Sprints to start and Hazel Dean thumps out, quality high energy from the 80's 'Searchin'-quality. Followed by 'Livin in America' from the late, great James Brown-we're in luck, tonight. And then 'Cara Mia' to start the 75 lap chase-I never get tired of that tune. The two chases weren't bad at all-for a Sunday, that is.
Danny Clark; in a world where the word 'legend' is used too often, it's wholly appropriate in the case of the Australian. He holds the record for the number of six day starts at 236 and he's second in the all time winner ranks with 74-unsurprisingly he's 'double Recordman' here at Copenhagen with eight wins off 21 starts. He's here driving the Derny (and singing!) but clocks up an hour plus on the track every day-he looks better now than he did 20 years ago.
'Rivers of Babylon' by the Melodians, now there's a tune to fold jerseys by-until the guy in the cabin next door hops on his rollers, that is. And there was me looking for some peace on a Saturday morning-a split day today with afternoon and evening sessions. We don't like double sessions, neither do the riders, but like the song says; 'That's just the way it is.' Last night wasn't a bad one . . .
The gun fires, the bongos rattle, 'Cara Mia' blasts, the rattle of chains and rumble of rubber on wood builds and the chase which kicks off the 50th Six Days of Copenhagen is up and running. But it's not any old chase, since I first walked up the steps from the tunnel when we arrived here on Wednesday afternoon the lap board has been displaying a short but grim message-400. That's 400 laps at 250 metres for each lap; I'll help with the arithmetic-100 kilometres.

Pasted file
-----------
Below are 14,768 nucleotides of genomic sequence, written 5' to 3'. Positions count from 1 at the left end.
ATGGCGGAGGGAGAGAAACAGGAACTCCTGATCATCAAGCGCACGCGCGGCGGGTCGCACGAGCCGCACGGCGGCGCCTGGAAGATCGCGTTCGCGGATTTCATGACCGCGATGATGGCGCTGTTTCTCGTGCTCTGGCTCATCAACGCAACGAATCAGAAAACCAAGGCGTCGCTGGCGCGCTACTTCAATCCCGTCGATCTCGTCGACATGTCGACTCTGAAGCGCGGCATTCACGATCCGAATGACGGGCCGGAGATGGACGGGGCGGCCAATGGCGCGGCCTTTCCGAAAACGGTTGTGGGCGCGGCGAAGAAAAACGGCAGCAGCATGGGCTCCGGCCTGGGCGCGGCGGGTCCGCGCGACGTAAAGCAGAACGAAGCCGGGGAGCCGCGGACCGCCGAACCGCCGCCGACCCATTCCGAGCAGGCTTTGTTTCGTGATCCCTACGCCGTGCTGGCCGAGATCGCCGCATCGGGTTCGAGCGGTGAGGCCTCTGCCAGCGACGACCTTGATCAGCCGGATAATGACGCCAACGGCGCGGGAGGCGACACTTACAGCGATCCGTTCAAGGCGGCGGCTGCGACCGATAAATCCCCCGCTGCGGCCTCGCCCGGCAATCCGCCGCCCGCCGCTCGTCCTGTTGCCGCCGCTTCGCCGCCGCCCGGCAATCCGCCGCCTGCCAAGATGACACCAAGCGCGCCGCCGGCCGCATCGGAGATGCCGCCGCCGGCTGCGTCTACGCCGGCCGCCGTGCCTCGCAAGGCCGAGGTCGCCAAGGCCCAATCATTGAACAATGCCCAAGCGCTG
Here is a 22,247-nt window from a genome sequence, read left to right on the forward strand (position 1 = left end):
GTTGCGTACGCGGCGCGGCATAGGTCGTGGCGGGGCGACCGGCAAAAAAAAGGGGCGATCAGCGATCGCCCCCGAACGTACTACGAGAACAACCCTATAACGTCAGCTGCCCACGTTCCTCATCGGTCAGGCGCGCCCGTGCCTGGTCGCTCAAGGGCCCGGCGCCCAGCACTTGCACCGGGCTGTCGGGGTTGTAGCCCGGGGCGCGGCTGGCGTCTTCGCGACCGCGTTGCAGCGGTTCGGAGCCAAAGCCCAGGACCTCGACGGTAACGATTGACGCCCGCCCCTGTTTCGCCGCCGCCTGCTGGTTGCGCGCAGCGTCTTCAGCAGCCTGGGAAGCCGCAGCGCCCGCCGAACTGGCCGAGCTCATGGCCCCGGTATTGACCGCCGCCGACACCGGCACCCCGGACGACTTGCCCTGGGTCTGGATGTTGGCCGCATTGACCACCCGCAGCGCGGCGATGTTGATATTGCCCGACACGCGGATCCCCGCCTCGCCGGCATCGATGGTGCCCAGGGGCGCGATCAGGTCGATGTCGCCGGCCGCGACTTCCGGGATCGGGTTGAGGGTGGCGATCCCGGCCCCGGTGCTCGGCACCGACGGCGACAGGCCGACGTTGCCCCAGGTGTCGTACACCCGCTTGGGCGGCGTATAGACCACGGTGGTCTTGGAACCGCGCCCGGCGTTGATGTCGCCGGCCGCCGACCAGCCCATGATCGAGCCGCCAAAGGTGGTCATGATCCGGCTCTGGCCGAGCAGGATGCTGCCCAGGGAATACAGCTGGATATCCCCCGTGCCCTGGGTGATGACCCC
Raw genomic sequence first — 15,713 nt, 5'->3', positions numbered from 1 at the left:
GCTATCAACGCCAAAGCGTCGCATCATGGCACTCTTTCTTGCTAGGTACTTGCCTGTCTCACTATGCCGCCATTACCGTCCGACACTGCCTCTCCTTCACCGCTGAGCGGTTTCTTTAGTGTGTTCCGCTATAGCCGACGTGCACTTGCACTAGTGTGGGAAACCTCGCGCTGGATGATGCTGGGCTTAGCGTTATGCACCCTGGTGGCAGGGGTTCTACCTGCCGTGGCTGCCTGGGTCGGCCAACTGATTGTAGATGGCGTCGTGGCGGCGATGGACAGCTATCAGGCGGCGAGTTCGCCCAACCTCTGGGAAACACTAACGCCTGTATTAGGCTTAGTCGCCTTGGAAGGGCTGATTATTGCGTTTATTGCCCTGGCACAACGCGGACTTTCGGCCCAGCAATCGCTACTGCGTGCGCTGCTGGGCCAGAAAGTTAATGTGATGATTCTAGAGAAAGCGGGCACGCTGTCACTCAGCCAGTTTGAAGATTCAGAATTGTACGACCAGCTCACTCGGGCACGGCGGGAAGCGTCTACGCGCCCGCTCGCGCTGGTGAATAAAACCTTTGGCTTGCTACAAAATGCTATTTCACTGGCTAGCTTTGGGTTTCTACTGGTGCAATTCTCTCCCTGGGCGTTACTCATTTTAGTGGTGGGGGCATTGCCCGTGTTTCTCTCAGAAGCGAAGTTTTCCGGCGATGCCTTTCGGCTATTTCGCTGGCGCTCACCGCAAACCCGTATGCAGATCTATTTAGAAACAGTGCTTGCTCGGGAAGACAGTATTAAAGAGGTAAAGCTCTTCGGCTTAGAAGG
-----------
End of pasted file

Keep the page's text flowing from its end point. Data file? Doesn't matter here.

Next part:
Berlin Six Day 2012. The line of taxi lights stretches back into the darkness like a string of pearls, it's beautiful in an a big city kind of a way - it could be a scene from a Woody Allen film; but it's not Manhattan, it's Berlin at 01:40 am. The beige Merc cabs get to drive down to the underground Velodrom entrance to pick up ViPs, meanwhile the support staff - that's us - have to hi-jack a supermarket trolley and use the lift to take our stuff up to the camper.
It’s gone 1:00AM here and I thought we could have a look at the Berlin Six Day Bikes; the Dernys buzz their 'Ipcress' noise, Brad eases down off the fence, he takes the sling off Jackie, tucks in behind the little monster and Mr. Simes is done for the night.
Berlin Six Day 2012 and Jackie summed it up best when I asked if he'd slept well; 'yeah, but just not long enough!' But Dirk had a take on it too; 'why can't we just go straight from Saturday to Monday?' There's always a down beat Johnny Cash kind of vibe to Sunday afternoons sessions; 'the beer I had for breakfast wasn't bad, so I had one more for dessert.' But once the shower blasts and the coffee blends, it's not so bad.
The 101st Berliner Sechstage Rennen started on Thursday and according to reports the crowds have been down a little on last night. On the track big gaps have already appeared as the top five teams have started the fight that will conclude in the final hour long Madison on Tuesday night.
'Just Another Tequila Sunrise,' it's ironic that the covers band who kick off as soon as the racing finishes at gone 01:00AM aren't half bad - but it's time for me to disappear down the tunnel to hang up the washing etc. etc. The track centre party goes on 'til 02:30 am but I hope to be in a coma by then.